What is your least favourite type of golf hole?
Each week, four of the NCG team get together to ask each other the pressing questions. The only rule is: The question must be golf related.
In this edition, Dan Murphy, Alex Perry, Keel Timmins and Steve Carroll take to the tee…
Dan: My least favourite type of hole is the par 3 with an elevated tee, especially at exposed courses here in the UK. They are a lottery masquerading as ‘signature holes’. Yuck. What is you worst type of hole?
Alex: I love a par 3 with a raised tee box. How dare you sir. I fade the ball with the driver, so a par-4 dogleg right is generally my nemesis because unless I can cut the corner – which has its own risks – my approach will always be ridiculously long.
Keel: There’s this hole at my course that I simply cannot play. It’s a short downhill par-3, about 160 yards, but the green is probably no more than 20ft wide. There’s OB all down the right-hand side, and the green is protected by bunkers on both sides.
Miss the green by a yard, and you’re facing a treacherous bunker shot where you need to hit a high spinny flop to stop it on the green. Catch it slightly thin (which is my speciality), then you’re out of bounds.
I must have played that hole more than 200 times, and I still get sweaty palms whenever I’m on the tee. Being the 17th hole, it has the potential to ruin a round. I once walked off with an 11 after playing a bit of tennis with the bunkers.
Steve: Anything that has out of bounds on the left, as I have a tendency to hook the ball. As a lot of holes have this feature, I’m generally in quite a bit of trouble wherever I go…
Alex: The season is here! So I have an oldie but a goodie to ask you: Which golf course that you’ve never played before have you got your eye on for 2018?
Dan: I am determined to get myself to The Machrie, on the Isle of Islay in Scotland. This special links has been comprehensively re-designed by DJ Russell and I can’t wait to see it for myself.
Keel: It’s a boring answer but I think it has to be the Old Course at St Andrews.
Steve: There are so many, it would probably take me all year to play them but, if I can have just one, I’d opt for Shiskine. I’ve been trying for years, in vain, to play the Old Course and having seen pictures of those 12 holes on the Isle of Arran I think I’d be blown away at a layout that might be a bit easier to get on.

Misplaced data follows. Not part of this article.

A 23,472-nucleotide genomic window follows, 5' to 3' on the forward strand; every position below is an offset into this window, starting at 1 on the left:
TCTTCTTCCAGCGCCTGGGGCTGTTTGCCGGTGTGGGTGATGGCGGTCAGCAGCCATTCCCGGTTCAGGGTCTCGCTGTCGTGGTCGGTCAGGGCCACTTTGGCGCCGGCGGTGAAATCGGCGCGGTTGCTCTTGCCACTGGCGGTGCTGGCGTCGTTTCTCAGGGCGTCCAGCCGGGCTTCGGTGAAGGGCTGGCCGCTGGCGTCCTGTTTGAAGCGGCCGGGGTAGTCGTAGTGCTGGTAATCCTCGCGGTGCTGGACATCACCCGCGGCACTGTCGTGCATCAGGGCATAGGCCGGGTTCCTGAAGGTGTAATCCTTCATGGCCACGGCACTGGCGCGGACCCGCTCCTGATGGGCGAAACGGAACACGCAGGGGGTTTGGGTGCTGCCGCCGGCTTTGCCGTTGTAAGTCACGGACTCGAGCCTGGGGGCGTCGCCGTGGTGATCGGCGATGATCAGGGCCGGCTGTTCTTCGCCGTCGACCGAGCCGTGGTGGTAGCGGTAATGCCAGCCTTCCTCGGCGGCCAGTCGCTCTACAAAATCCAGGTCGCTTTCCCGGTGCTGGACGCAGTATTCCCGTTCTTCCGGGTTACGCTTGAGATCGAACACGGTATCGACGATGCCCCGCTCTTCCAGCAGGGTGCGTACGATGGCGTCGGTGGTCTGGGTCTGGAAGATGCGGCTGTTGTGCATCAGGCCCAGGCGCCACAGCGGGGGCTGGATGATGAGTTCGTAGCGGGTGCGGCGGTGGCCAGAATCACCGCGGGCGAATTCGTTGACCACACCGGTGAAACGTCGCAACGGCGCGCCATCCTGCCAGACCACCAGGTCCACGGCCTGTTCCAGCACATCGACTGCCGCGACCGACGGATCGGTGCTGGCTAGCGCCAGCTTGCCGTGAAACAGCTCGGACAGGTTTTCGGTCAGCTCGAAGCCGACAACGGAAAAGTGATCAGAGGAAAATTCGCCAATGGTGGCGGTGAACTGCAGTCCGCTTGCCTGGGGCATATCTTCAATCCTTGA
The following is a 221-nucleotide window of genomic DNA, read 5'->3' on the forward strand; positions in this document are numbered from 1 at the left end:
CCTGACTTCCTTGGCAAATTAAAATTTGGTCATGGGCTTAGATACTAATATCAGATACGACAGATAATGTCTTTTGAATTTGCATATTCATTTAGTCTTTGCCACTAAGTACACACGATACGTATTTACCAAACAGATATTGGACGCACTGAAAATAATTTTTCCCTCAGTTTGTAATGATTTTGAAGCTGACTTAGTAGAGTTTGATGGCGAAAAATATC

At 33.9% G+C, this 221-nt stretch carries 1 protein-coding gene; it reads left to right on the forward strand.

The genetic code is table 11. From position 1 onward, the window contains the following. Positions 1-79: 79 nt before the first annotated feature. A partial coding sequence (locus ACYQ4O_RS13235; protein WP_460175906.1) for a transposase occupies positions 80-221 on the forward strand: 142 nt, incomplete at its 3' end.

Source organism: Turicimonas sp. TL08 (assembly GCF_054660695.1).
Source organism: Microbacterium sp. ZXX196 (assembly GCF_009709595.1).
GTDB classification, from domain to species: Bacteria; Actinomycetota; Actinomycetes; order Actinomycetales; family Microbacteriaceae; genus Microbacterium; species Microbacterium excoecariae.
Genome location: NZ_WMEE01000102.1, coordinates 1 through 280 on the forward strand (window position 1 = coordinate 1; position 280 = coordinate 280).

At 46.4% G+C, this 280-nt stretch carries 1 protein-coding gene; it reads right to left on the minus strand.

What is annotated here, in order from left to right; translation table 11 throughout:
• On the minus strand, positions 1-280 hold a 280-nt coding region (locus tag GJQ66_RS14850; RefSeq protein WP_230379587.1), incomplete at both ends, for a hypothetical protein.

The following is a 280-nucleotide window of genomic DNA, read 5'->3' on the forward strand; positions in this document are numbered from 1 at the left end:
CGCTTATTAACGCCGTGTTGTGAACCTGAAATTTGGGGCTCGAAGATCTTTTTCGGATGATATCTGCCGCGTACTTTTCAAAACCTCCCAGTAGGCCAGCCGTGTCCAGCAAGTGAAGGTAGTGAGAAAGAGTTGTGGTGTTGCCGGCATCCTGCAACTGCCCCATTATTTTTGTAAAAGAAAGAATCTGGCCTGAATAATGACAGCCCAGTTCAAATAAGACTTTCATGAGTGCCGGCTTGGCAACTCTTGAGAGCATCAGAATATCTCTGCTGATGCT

Keel: Is Jon Rahm on track to potentially being better than Sergio Garcia?
Steve: I’d be hugely surprised if Rahm doesn’t have a number of majors by the time he gets to Sergio’s age. He seemingly contends every week and appears to be tougher mentally than his compatriot. There are similar questions about his temperament but I feel he uses his anger to inspire him.
Alex: It’s a tough one because if you’d asked me in 1999 how many majors Sergio would have by the time he turned 30 I would have said four of five. I’m happy to stick my neck out in a similar manner for JR and say he will end his career with more majors than his compatriot.
Dan: Good question. The short answer is potentially yes because he is established as a genuine threat to win any tournament he plays in on the PGA Tour. It has taken Sergio (and just about anyone else bar Jordan Spieth) longer to get to that level in the post-Tiger era.
Steve: Three words from the PGA Tour, Live Under Par, caused a rather large fuss on social media and elsewhere this week. Given it was simply an advertising campaign, has golf become too packaged?
Alex: I think the campaign was excellent – bar the “live under par” bit which doesn’t quite work for me. I’m all for anything that gets golf out there to the masses in a positive light. Both the European and PGA Tours have spotted a massive opportunity with social media, and it looks like they’re going for it.
Dan: I think you answered your own questions when you said ‘large fuss on social media’. If the press used to be tomorrow’s fish-and-chip paper then I don’t know what that makes social media. I think we have all forgotten about it already and moved on to the next thing.
Keel: I did think it was a bit weird when I first saw it. Personally, I’m not that bothered about it but it certainly seems that they haven’t done their research, particularly when a fair chunk of their audience is in the UK.
Want to answer any of the questions asked in this edition of Fourball? Or want to challenge any of our team’s answers? Let us know in the comments below, or join in the conversation on Twitter and Facebook.